could never have wanted you).

And later:

Walk away and in a half year’s time
return to her grave site, and dig a hole…

…bury the bitterness alongside a seed
(preferably her favourite flower).

Even though I was familiar with the poem, when I heard it read in full on the night, my hairs stood on end. In a few lines, the poet had taken me on a journey, showing me an emotional truth that resonated through my whole body. That’s how I knew it was poetry.

For me, it doesn’t matter if a poem – or a story or a novel – makes perfect sense. “Great” writing, for me, resonates in the body, picks me up, throws me into the air and doesn’t care where I fall. On Wednesday night, I heard some work that rhymed, that charmed, that made me laugh. But the prize-winners all had a dangerous edge.

Discussing the editor-author relationship recently, Charlotte Wood said: “The more I go on, the more I am convinced that a great book is one which leads its readers away from the worn path of what they already know, to a wild and unfamiliar place where new logics and understandings can take hold.” Those are the places where writers like Eden Riley and Dawni Sky take me. Away from safety, into the wild.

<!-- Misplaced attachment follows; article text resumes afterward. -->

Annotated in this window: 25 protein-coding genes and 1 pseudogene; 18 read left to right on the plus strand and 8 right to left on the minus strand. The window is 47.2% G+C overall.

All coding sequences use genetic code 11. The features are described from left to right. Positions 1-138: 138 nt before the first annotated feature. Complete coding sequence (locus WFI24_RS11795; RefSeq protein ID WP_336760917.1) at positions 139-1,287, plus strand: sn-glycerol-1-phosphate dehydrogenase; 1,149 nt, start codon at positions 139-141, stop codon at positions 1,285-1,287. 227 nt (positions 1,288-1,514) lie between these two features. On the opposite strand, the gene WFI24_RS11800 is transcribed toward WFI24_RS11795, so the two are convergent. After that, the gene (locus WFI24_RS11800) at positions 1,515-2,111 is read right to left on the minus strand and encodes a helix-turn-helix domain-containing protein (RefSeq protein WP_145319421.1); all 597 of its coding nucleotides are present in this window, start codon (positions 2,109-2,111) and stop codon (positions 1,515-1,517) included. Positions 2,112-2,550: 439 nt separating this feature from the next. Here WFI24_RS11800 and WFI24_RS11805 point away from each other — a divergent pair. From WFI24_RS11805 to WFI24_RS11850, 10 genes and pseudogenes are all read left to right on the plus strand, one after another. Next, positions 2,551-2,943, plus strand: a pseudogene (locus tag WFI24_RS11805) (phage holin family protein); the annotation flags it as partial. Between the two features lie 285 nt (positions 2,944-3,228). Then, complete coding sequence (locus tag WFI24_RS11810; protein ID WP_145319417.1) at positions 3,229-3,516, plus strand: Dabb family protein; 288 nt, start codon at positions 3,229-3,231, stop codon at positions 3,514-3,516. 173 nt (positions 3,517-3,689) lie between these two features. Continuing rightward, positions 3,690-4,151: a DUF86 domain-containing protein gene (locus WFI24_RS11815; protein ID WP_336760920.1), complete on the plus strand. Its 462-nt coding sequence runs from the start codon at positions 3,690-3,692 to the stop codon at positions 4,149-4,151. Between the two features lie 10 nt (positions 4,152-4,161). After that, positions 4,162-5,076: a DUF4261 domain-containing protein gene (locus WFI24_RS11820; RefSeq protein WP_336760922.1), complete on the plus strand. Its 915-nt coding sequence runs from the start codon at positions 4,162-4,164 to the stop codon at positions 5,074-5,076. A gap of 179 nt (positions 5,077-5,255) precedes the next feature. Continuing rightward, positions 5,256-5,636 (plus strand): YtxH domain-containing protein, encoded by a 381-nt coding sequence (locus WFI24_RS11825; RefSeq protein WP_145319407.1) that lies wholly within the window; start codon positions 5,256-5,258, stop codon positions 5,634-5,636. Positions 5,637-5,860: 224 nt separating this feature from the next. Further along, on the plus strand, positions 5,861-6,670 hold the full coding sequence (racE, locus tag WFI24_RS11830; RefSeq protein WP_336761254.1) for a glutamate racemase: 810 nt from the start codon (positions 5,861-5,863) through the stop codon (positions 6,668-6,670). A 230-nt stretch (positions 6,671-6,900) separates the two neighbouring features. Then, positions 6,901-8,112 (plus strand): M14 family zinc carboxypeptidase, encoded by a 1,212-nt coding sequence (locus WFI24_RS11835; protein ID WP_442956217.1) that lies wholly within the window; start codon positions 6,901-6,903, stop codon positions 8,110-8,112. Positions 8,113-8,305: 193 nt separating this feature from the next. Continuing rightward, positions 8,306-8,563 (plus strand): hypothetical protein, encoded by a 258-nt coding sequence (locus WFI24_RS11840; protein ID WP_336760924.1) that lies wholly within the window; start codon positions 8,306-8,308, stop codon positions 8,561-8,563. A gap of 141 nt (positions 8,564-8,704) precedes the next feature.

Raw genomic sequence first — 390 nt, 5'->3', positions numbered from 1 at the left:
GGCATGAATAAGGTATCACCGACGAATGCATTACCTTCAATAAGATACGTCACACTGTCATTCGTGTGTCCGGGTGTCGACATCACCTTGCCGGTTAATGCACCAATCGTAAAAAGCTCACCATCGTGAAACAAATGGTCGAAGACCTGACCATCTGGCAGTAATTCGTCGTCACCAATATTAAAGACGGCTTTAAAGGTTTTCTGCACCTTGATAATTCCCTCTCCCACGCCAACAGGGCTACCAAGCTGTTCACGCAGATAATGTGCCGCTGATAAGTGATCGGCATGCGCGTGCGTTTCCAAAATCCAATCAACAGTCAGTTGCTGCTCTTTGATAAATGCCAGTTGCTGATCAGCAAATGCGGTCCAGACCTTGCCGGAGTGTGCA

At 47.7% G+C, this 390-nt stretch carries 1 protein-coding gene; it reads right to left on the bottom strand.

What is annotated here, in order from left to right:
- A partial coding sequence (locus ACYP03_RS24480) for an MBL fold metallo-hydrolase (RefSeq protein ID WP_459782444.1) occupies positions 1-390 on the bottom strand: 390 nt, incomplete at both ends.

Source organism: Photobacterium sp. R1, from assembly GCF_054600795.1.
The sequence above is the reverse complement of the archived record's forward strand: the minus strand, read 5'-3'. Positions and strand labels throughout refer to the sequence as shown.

Congratulations, Eden. Congratulations, Dawni. And all the other prize winners and entrants of the Blue Fringe Arts Literary Awards. May I show just a little of your courage as I continue to write.

A new blog and a new story

I’m thrilled to announce that one of my novels, Her Man From Snowy River Country, has been accepted for publication by Kate Cuthbert at Escape Publishing (the digital Australian arm of Harlequin). It’s a contemporary romance with suspense elements, and it was a finalist in the Clendon Award some years ago. It’ll probably be out later this year – I’ll keep you posted.

For the past few years, as well as writing and reading, I’ve been involved in the Australian Women Writers Challenge as founder and editor. I’ve also posted reviews of books by Australian women on my other blog. On this blog I hope to post news, reviews and author interviews, concentrating on our fantastic authors from Australia and New Zealand.

If you’re a friend, family, reader of romance and suspense, or participate in the Australian Women Writer’s challenge, please follow this blog (there’s a button on the right), like my Facebook page and/or follow me on Twitter @Lizzy_Chandler.

Meanwhile, here’s a photo of the area that inspired Her Man From Snowy River Country - a cabin by a lake in the Australian alpine district where we stay from time to time.

Cabin in the Australian Alpine country (photo by Rodney Weidland, used with permission)

Cabin by Lake Eucumbene (photo by Rodney Weidland, used with permission)

 

Follow

Get every new post delivered to your Inbox.

Join 282 other followers